Tomatoes before Christmas #blogvember

There is a story in Canberra about how you can, if you are boxing clever, sow seed and eat tomatoes before Christmas. About three people a year manage it. In a town where there is frost until November, often, and this year in particular, there was a frost in October where the temperature plummeted to minus 3.9, it is a challenge to get tomatoes into the ground and ripening fruit by December 25.

Lest you think that I am a wizened up old Italian market gardener, gone to pasture in the nation’s capital, I can assure you that this is sport, it has rules and it is a deeply blood thirsty and dirty game. There are endless blog posts about raising tomato seed to seedling stage and then protecting the seedlings until the danger of frost has passed, with the resultant fruit ready to pick for Christmas Day. The problem is, here on the southern tablelands, the growing season is insanely short. The window you have to grow, and ripen tomatoes, which are a tropical fruit, is so short, you have to take short cuts, or risk not having any red and delicious tomatoes at all.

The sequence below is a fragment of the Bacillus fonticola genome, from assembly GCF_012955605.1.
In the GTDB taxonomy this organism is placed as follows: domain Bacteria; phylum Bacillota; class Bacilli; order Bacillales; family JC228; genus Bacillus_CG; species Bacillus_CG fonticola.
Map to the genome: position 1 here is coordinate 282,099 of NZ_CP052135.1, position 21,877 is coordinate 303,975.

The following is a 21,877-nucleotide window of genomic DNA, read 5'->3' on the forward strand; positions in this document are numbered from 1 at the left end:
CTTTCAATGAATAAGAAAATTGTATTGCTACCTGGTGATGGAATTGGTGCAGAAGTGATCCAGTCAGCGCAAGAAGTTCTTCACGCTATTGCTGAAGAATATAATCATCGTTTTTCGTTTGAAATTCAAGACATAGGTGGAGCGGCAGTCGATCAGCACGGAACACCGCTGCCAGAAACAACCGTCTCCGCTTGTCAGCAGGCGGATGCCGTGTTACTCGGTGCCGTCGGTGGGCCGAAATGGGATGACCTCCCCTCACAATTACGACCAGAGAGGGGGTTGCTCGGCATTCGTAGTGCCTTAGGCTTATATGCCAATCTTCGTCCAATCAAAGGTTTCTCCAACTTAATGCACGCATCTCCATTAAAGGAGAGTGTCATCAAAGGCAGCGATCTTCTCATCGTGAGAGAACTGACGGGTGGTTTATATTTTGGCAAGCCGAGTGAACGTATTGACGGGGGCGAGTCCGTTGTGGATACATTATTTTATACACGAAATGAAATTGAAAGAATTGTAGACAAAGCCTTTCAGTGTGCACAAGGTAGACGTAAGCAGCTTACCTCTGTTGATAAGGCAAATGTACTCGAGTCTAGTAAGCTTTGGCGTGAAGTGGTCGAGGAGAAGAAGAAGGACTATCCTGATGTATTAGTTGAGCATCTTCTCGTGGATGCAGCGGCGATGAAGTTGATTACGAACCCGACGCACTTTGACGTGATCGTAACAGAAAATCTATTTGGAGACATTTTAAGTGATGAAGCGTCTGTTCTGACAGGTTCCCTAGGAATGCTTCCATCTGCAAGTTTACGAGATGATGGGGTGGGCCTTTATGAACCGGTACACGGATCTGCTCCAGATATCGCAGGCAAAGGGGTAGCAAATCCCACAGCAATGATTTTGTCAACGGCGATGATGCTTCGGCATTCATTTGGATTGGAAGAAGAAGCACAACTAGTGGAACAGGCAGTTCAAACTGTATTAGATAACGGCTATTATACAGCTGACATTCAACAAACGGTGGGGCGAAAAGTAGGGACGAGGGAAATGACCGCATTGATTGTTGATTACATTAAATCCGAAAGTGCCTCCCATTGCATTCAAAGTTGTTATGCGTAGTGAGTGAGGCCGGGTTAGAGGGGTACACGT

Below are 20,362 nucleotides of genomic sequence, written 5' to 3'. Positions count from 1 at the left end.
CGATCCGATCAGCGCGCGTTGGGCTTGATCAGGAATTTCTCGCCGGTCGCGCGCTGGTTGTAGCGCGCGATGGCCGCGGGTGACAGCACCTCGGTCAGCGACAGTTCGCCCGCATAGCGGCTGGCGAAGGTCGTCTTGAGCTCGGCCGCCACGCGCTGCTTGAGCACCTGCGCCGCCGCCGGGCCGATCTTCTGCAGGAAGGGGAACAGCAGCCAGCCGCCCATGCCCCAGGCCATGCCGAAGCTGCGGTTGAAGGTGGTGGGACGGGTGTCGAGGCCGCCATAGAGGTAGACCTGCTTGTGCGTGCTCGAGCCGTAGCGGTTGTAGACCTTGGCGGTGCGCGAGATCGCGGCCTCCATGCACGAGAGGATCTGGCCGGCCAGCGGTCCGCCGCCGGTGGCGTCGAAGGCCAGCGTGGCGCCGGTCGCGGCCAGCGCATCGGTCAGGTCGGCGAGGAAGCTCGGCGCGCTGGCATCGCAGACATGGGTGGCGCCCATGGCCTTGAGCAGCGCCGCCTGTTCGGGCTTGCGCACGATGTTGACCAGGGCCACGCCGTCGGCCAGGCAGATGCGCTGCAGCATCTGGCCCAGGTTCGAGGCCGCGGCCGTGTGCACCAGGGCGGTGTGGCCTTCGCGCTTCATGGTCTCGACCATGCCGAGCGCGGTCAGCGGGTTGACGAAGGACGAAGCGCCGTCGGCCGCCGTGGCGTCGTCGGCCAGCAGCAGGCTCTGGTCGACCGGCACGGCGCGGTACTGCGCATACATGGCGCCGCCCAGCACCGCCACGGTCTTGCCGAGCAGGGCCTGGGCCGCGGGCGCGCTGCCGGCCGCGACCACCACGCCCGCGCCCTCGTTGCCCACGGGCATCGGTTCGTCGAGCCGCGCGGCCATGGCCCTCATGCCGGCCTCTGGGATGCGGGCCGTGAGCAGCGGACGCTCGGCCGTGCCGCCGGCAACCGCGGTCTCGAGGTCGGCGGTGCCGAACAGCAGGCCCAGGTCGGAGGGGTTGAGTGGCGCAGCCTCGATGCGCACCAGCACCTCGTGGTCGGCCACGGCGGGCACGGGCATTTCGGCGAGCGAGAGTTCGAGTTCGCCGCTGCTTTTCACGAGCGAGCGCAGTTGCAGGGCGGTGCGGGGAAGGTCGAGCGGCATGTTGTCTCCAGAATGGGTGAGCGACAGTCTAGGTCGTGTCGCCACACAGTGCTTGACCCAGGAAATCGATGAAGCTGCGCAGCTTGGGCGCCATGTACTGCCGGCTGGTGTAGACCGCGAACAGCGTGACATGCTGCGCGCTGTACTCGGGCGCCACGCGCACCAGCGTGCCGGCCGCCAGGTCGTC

You must choose varieties that have a short ripening time, anything labelled ‘early’ is good. You have to choose your variety wisely and grow your own seedlings, you must erect shelters of hessian, and cow manure features frequently. You must, if you are a true champion, grow the plants from seed you collected yourself, and get a ripe tomato to the table before Christmas Day.

Protective hessian in place

Can I say to all this, fortune favours the brave! I planted these babies in October. They survived the minus 3.9 night and we are on our way. Now, to be fair, I didn’t grow any of them from seed, I bought them from local growers who are much better at raising seedlings than me, and who have all the equipment. However, I am on my way to delicious tomatoes, and that has to be a great reason to have broken all the rules.

Cherry toms in pots

Roma. Now complete with truss of fruit.